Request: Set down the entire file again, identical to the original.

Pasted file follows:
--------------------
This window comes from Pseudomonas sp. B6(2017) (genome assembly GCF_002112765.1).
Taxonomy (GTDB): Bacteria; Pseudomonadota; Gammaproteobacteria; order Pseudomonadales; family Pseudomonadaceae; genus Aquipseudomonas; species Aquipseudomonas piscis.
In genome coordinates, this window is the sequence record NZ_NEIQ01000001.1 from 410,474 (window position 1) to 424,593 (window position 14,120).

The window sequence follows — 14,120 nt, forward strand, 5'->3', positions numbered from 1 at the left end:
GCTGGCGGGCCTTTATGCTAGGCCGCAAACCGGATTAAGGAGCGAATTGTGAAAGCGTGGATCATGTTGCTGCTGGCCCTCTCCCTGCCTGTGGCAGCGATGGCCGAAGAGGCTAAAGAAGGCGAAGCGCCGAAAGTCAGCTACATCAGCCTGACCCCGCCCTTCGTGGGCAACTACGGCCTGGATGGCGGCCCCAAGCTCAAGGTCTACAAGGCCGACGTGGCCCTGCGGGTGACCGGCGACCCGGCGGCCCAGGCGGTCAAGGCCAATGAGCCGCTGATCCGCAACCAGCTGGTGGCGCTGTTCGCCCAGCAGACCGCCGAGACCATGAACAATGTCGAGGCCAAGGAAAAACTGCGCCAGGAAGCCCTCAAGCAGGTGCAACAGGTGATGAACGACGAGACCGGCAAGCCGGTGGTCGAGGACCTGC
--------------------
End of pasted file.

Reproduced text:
This window comes from Pseudomonas sp. B6(2017) (genome assembly GCF_002112765.1).
Taxonomy (GTDB): Bacteria; Pseudomonadota; Gammaproteobacteria; order Pseudomonadales; family Pseudomonadaceae; genus Aquipseudomonas; species Aquipseudomonas piscis.
In genome coordinates, this window is the sequence record NZ_NEIQ01000001.1 from 410,474 (window position 1) to 424,593 (window position 14,120).

The window sequence follows — 14,120 nt, forward strand, 5'->3', positions numbered from 1 at the left end:
GCTGGCGGGCCTTTATGCTAGGCCGCAAACCGGATTAAGGAGCGAATTGTGAAAGCGTGGATCATGTTGCTGCTGGCCCTCTCCCTGCCTGTGGCAGCGATGGCCGAAGAGGCTAAAGAAGGCGAAGCGCCGAAAGTCAGCTACATCAGCCTGACCCCGCCCTTCGTGGGCAACTACGGCCTGGATGGCGGCCCCAAGCTCAAGGTCTACAAGGCCGACGTGGCCCTGCGGGTGACCGGCGACCCGGCGGCCCAGGCGGTCAAGGCCAATGAGCCGCTGATCCGCAACCAGCTGGTGGCGCTGTTCGCCCAGCAGACCGCCGAGACCATGAACAATGTCGAGGCCAAGGAAAAACTGCGCCAGGAAGCCCTCAAGCAGGTGCAACAGGTGATGAACGACGAGACCGGCAAGCCGGTGGTCGAGGACCTGC